Mudslide mitigation / WSDOT

I am totally tempting fate here by posting this, so sorry if I anger the gods, but I wanted to take a moment to recognize that there were no mudslide-induced cancellations on Sounder North this year. Sound Transit’s Bonnie Todd noted it at the last ST ops committee meeting (video – skip to the ~13 minute mark).

Todd noted the stark change from the winter of 2012-13, when 27.5 days of service were cancelled. Another 1500-foot catchment wall was added in the Everett area this year, further improving reliability.  Some dry months may have helped as well.

In 2015, I wrote about the mitigation efforts WSDOT and ST were undertaking.  Soon after I wrote that, sure enough, there was a mudslide.

More reliability is great news for both Sounder North and Amtrak Cascades.

26 Replies to “Sounder North Was Mudslide Free This Winter”

  1. Sigh…the rest of the world has high speed trains connecting far flung cities at all hours of the day while we can barely prevent landslides on an infrequent suburban line…so much for being a world leader!

    1. Who ever said that the US was a world leader. We haven’t been a world leader since probably the early 80s – perhaps earlier.

      1. Nonsense! The US is a world leader in plenty of things. Incarceration rate, medical bankruptcy, student debt…

    2. That’s what you get when you let freight railroads run the show. The economics of rail are very different in the US. In Europe most rail lines are run by the government primarily for passenger rail, so they are maintained to a high standard for efficient (fast) passenger service. They also maintain robust regional and intercity rail in order to avoid building more airports and highways and becoming more dependent on foreign oil and carbon emissions. The tradeoff is that rail has a minor role in freight movement, so most goods are shipped by truck. Fortunately European distances are shorter.

      In the US most rail is owned by land-grant railroads and other private railroads, and their mission is freight income. But they aren’t chasing after priority or express deliveries — they’re leaving those to the airlines. They’re focusing instead on the slow commodities market, where reliability is more important than speed. A Florida distributor doesn’t care which batch of Chinese iPhones or jeans arrives today — whether it was loaded at the Port of Seattle this morning or three days ago — as long as a batch comes today. Slow trains are less expensive than fast trains and don’t require as much track maintenance, so the railroads can charge a lower price, which is what these customers are looking for. It’s the Walmart of freight transportation. The railroads are living off the investments of fifty years ago and trying to spend as little as possible. (Same as the rest of American infrastructure.) The railroads don’t like passenger trains because passengers make unique demands like fast trains and well-maintained tracks, and also because passenger trains can crowd out more lucrative freight trains on the limited track capacity. The US also has very long distances to cover. The good side of this is that the majority of American freight goes by train, so we use less energy per ton than other countries do.

      The way the railroads were created in the US is also unusual, as is the government’s lackluster support for non-car/non-airplane transportation modes.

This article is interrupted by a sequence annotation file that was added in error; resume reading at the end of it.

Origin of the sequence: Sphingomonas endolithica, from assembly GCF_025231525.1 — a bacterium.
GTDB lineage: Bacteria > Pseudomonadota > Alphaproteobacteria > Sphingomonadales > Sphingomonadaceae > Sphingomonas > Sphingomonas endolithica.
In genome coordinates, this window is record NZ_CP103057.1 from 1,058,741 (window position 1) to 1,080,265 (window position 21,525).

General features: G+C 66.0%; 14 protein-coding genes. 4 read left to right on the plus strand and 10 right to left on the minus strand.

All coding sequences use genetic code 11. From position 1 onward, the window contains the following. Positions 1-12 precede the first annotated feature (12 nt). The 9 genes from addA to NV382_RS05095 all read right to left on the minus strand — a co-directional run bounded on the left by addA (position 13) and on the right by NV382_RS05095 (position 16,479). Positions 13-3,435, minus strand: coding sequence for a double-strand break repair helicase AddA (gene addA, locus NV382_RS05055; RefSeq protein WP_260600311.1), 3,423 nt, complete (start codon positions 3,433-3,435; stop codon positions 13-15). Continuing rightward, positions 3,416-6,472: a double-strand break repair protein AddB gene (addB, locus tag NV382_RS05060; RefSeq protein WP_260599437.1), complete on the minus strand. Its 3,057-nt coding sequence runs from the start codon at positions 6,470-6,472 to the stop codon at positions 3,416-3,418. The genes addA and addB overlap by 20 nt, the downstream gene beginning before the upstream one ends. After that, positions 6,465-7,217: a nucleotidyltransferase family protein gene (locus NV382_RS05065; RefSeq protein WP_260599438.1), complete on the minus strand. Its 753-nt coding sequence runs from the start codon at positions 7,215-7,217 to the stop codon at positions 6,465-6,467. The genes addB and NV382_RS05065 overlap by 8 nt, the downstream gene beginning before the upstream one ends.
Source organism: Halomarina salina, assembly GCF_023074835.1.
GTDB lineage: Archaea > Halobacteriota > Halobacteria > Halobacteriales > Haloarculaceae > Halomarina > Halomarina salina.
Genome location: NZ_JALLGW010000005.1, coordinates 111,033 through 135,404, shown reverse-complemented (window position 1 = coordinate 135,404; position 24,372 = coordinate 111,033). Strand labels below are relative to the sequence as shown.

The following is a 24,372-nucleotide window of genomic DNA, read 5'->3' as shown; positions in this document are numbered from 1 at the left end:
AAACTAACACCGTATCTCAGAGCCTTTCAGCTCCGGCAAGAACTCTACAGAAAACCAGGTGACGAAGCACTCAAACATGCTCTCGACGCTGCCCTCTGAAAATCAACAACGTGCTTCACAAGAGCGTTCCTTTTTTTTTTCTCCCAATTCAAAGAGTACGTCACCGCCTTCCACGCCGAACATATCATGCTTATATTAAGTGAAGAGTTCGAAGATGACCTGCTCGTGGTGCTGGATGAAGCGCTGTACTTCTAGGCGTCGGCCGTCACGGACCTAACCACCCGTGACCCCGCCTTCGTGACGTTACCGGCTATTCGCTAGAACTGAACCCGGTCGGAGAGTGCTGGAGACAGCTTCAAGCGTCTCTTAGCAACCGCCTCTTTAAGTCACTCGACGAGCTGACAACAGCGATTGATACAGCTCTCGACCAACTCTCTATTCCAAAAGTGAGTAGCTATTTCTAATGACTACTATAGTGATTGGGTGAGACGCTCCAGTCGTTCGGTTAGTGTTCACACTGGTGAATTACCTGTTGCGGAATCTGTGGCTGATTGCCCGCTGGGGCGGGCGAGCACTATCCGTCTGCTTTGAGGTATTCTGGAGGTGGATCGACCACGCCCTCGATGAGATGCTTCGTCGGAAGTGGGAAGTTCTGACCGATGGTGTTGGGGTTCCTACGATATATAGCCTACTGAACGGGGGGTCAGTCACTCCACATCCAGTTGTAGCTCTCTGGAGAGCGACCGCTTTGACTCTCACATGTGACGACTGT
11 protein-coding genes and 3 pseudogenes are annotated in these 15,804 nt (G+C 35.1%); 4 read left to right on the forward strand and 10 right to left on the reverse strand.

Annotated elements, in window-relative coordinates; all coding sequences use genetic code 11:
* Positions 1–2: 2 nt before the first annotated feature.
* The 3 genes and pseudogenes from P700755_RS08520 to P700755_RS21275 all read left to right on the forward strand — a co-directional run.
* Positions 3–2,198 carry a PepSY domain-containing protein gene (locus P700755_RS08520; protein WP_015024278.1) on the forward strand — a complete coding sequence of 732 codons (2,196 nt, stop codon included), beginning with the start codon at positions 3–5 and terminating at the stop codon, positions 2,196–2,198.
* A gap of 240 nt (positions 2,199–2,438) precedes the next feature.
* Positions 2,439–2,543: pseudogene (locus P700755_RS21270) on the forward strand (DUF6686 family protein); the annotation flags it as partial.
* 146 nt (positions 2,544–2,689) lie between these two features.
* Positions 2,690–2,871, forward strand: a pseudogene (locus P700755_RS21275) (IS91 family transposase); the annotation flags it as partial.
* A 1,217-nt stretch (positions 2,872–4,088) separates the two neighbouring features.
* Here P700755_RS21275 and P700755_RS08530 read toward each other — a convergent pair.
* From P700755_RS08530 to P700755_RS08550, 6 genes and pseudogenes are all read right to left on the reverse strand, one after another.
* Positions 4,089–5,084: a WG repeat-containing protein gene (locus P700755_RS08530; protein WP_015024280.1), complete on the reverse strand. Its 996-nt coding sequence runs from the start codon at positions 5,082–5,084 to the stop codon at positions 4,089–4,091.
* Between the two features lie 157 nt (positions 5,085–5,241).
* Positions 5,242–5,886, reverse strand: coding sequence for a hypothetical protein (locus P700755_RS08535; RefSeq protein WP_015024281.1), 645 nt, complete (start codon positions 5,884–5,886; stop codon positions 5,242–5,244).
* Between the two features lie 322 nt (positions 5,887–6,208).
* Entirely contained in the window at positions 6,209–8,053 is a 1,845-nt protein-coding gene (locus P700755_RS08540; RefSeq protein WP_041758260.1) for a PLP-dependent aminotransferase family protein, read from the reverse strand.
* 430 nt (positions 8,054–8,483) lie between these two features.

1. Actually, Gay Banks Olson (now retired) from Amtrak spoke at a (WashARP) All Aboard Washington meeting about what BNSF did (she came from BNSF) with their priority freights. They used the slot created by Amtrak to put the Z-trains right behind. BNSF is one of the railroads that does see value in being nice to passenger rail, even if their focus is freight.

      2. Yes, I’ve heard BNSF is not hostile to passenger rail unlike UP and others. It mostly wants them to pay a high price for access.

      3. In Germany, Deutsche Bahn, which is part of the government runs the freight rail system. The profits generated from freight rail is then put into the passenger rail system. DB also runs the passenger rail system. In the US freight rail is run by BNSF, UP, etc. and the profits are given to shareholders and executives. In the US, it is standard to ‘socialize losses, privatize profits’.

  2. I was looking into taking a group out to Bellingham on the Cascades to hike up Chukuanut ridge. But it’s gotten so expensive, it is hard to justify for day trips. Even as someone who doesn’t own a car, I could rent one for a day and drive it up for just a few dollars more than the round trip train fare for just one person. With a group, it is way, way cheaper to carpool than to ride the train, even ignoring issues related to limited schedules, slower speeds, and the fact that you already lose most of an hour just getting to King St. Station.

    I actually did do the Chuckanut ridge hike by train a couple of times, and it was a lot of fun, but the current rate of $54/person for a round trip is just too much.

    1. I used to take Cascades to Bellingham frequently when I was a student at UW. With RailPlus I could pay only for the Everett to Bham leg and with a student discount it was a great deal. Now I almost exclusively take BoltBus. It’s just as fast, far cheaper, and more frequent.

      1. While Amtrak and Bolt serve Bellingham, their stations are on completely opposite ends of town. Sometimes, this makes Amtrak more convenient, since it means you can walk to your final destination, rather than switching to WTA buses.

        You can, of course, ride Bolt and backtrack on Uber, but then the financial savings of the bus largely deteriorates. And Bolt isn’t as fast or as cheap as it has been. The Everett stop adds an additional 15 minutes to each run, each way, and the fares have been going up too. Even with Bolt, a day trip exceeds the cost of a rental car, just in bus fares, once 2-3 people are making the trip.